EDA Dismayed by Cuomo’s PSC Nominations

The New York Energy Democracy Alliance (EDA) is deeply disappointed by the lack of integrity and transparency in Governor’s Cuomo’s process for making appointments to the Public Service Commission (PSC), and last-minute confirmations in the final two days of the Senate’s session. The Senate Energy Committee heard testimony last Tuesday from PSC nominee Phil Wilcox and from current Commissioner Diane Burman, who the Governor nominated for another 6-year term at the last moment without a public announcement. Another 11th-hour appointee, James Alesi, was absent from last Tuesday’s hearing. The EDA is dismayed by the State Senate’s rushed confirmation of these nominees without a thorough and transparent vetting process.   

The Governor’s slate of nominees has created a PSC that is all-white and 80% male, with no consumer or environmental justice advocate among them. These new Commissioners risk derailing efforts towards Governor Cuomo’s stated goals for a renewable and sustainable energy future through the Reforming the Energy Vision (REV). This slate of commissioners does not meet the needs of everyday New Yorkers – the 1 million families in NY who struggle to pay their energy bills, the neighborhood groups that works hard to put a solar panel on a community center roof but are stalled by unwieldy regulation; the residents living in neighborhoods overburdened by air pollution due to environmental racism; the local renewable energy installers that want to bring more jobs to our state; or the generations to come that will suffer the ravages of climate change.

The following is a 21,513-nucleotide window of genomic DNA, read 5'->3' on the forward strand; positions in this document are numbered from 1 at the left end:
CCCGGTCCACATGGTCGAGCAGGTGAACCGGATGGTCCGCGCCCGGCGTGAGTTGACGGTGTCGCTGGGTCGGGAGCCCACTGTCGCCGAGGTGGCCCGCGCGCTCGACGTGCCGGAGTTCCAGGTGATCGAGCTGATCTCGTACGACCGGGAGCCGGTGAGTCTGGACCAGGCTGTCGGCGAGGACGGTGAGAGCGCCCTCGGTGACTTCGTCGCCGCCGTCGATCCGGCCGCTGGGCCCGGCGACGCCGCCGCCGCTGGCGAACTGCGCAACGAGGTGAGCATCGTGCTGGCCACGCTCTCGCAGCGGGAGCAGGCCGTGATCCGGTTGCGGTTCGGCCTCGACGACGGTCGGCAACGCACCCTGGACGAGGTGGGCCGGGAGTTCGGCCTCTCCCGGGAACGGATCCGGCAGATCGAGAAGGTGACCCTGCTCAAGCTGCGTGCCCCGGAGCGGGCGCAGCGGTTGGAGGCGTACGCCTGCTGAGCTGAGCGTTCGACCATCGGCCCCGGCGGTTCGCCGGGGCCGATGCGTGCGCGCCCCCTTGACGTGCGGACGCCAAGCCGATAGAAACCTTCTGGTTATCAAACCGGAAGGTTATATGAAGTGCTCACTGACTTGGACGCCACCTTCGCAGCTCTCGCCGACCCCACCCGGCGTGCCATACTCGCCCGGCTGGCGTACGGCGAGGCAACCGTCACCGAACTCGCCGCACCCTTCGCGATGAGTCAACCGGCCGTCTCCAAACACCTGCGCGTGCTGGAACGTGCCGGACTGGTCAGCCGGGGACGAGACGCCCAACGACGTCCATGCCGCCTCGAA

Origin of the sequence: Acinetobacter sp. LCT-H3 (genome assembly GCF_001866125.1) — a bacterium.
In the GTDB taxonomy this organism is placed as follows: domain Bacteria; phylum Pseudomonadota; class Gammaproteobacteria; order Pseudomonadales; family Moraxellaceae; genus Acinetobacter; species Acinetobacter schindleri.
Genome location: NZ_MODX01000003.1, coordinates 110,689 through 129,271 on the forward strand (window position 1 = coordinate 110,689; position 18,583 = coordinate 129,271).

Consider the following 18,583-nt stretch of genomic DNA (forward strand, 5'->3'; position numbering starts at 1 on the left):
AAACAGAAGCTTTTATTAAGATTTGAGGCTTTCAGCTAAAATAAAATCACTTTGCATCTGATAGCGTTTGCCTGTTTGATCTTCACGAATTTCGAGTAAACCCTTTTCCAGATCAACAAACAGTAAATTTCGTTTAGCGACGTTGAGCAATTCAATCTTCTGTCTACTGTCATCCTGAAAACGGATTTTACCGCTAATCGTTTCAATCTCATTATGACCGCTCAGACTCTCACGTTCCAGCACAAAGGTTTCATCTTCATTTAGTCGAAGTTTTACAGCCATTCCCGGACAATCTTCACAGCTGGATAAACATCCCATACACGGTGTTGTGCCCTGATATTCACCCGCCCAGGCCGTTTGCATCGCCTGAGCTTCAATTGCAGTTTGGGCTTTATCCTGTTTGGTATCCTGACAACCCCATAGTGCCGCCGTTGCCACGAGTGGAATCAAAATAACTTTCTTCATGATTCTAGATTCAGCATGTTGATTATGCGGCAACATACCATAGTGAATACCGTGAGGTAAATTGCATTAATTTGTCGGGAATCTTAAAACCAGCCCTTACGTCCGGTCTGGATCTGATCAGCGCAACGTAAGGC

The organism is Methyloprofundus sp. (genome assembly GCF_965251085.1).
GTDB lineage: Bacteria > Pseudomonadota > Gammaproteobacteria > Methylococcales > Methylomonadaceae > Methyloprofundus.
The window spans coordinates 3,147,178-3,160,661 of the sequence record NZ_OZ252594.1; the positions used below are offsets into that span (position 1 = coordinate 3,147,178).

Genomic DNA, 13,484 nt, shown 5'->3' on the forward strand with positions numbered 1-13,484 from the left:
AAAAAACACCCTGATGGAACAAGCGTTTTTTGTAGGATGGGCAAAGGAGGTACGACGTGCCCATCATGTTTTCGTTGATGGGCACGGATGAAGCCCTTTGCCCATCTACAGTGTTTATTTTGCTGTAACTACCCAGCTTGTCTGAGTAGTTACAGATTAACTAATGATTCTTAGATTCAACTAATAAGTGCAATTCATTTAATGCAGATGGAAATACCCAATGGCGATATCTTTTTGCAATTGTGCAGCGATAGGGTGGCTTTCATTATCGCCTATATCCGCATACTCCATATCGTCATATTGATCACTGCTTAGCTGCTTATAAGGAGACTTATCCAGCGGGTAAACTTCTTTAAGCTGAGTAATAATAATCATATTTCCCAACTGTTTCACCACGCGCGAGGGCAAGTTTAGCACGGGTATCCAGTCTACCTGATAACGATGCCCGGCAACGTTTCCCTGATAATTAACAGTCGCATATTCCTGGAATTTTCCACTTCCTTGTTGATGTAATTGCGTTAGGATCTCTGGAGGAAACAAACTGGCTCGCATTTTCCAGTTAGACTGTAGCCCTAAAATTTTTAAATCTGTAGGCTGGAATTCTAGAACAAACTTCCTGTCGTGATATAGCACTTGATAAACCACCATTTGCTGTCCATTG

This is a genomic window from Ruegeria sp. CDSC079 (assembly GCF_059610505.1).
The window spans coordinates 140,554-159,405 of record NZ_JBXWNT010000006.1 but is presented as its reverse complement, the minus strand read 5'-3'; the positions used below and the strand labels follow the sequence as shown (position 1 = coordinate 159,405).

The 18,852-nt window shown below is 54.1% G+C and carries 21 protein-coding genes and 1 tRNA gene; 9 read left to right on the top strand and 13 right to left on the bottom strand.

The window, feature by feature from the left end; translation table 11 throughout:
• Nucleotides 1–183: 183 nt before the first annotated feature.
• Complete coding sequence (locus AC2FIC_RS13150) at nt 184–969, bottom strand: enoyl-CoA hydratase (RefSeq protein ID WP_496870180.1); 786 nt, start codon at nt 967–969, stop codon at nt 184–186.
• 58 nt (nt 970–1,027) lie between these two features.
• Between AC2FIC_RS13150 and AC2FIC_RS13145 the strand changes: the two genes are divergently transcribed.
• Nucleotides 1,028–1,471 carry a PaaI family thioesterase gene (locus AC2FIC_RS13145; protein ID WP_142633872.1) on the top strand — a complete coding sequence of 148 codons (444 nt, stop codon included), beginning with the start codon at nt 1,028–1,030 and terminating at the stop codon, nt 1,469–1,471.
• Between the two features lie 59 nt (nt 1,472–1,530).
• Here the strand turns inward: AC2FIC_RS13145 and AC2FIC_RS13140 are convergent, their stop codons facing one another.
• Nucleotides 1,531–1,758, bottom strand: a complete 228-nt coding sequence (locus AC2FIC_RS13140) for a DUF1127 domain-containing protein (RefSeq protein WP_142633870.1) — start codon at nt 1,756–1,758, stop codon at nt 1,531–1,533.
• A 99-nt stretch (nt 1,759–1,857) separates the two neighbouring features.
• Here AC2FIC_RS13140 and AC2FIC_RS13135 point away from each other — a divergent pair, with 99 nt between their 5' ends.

Instead of prioritizing advocates of forward-looking community-owned renewable power, the Governor chose IBEW local 97 representative Phil Wilcox, whose strong labor background cannot eclipse his enthusiasm for fossil fuels and nuclear power. Former Republican Senator Jim Alesi lacks any deep experience in energy policy, technical knowledge, and experience for this role. We are also troubled by the renomination of Diane Burman, who in her time on the PSC has supported gas expansion and voted for consumer subsidies for nuclear plants. John Rhodes, newly-confirmed PSC Chair, has a strong background and expertise in renewable energy and efficiency, but shares an orientation toward market solutions that has thwarted progress toward clean energy in New York in his tenure leading NYSERDA.